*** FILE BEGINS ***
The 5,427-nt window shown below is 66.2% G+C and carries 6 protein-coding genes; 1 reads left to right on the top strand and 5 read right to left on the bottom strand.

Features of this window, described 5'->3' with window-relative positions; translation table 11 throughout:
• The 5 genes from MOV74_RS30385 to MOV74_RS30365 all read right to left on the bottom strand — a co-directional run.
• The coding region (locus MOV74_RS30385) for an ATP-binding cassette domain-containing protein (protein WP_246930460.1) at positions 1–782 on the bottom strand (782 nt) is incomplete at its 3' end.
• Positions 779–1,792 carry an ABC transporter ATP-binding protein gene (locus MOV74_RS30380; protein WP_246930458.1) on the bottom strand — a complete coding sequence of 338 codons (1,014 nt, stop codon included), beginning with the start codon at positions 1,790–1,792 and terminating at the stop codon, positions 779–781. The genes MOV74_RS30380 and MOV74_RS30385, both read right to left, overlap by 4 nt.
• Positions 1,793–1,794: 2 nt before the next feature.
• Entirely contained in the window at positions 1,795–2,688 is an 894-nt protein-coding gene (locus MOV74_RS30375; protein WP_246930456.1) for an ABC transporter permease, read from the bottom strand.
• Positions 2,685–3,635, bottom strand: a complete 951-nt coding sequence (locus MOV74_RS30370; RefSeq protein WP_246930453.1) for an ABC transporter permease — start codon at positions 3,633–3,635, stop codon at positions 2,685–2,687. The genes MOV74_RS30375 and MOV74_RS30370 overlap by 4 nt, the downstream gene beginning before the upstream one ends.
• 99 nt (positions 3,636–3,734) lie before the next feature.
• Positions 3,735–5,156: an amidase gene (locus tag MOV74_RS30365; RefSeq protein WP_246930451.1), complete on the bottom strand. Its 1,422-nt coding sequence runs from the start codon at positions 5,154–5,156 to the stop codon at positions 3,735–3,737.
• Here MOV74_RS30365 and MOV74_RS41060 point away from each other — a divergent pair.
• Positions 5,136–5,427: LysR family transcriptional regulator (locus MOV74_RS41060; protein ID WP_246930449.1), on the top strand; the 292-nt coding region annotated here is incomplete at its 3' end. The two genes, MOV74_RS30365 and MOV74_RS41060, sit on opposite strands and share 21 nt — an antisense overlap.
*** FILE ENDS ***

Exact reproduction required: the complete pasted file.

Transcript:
The 5,427-nt window shown below is 66.2% G+C and carries 6 protein-coding genes; 1 reads left to right on the top strand and 5 read right to left on the bottom strand.

Features of this window, described 5'->3' with window-relative positions; translation table 11 throughout:
• The 5 genes from MOV74_RS30385 to MOV74_RS30365 all read right to left on the bottom strand — a co-directional run.
• The coding region (locus MOV74_RS30385) for an ATP-binding cassette domain-containing protein (protein WP_246930460.1) at positions 1–782 on the bottom strand (782 nt) is incomplete at its 3' end.
• Positions 779–1,792 carry an ABC transporter ATP-binding protein gene (locus MOV74_RS30380; protein WP_246930458.1) on the bottom strand — a complete coding sequence of 338 codons (1,014 nt, stop codon included), beginning with the start codon at positions 1,790–1,792 and terminating at the stop codon, positions 779–781. The genes MOV74_RS30380 and MOV74_RS30385, both read right to left, overlap by 4 nt.
• Positions 1,793–1,794: 2 nt before the next feature.
• Entirely contained in the window at positions 1,795–2,688 is an 894-nt protein-coding gene (locus MOV74_RS30375; protein WP_246930456.1) for an ABC transporter permease, read from the bottom strand.
• Positions 2,685–3,635, bottom strand: a complete 951-nt coding sequence (locus MOV74_RS30370; RefSeq protein WP_246930453.1) for an ABC transporter permease — start codon at positions 3,633–3,635, stop codon at positions 2,685–2,687. The genes MOV74_RS30375 and MOV74_RS30370 overlap by 4 nt, the downstream gene beginning before the upstream one ends.
• 99 nt (positions 3,636–3,734) lie before the next feature.
• Positions 3,735–5,156: an amidase gene (locus tag MOV74_RS30365; RefSeq protein WP_246930451.1), complete on the bottom strand. Its 1,422-nt coding sequence runs from the start codon at positions 5,154–5,156 to the stop codon at positions 3,735–3,737.
• Here MOV74_RS30365 and MOV74_RS41060 point away from each other — a divergent pair.
• Positions 5,136–5,427: LysR family transcriptional regulator (locus MOV74_RS41060; protein ID WP_246930449.1), on the top strand; the 292-nt coding region annotated here is incomplete at its 3' end. The two genes, MOV74_RS30365 and MOV74_RS41060, sit on opposite strands and share 21 nt — an antisense overlap.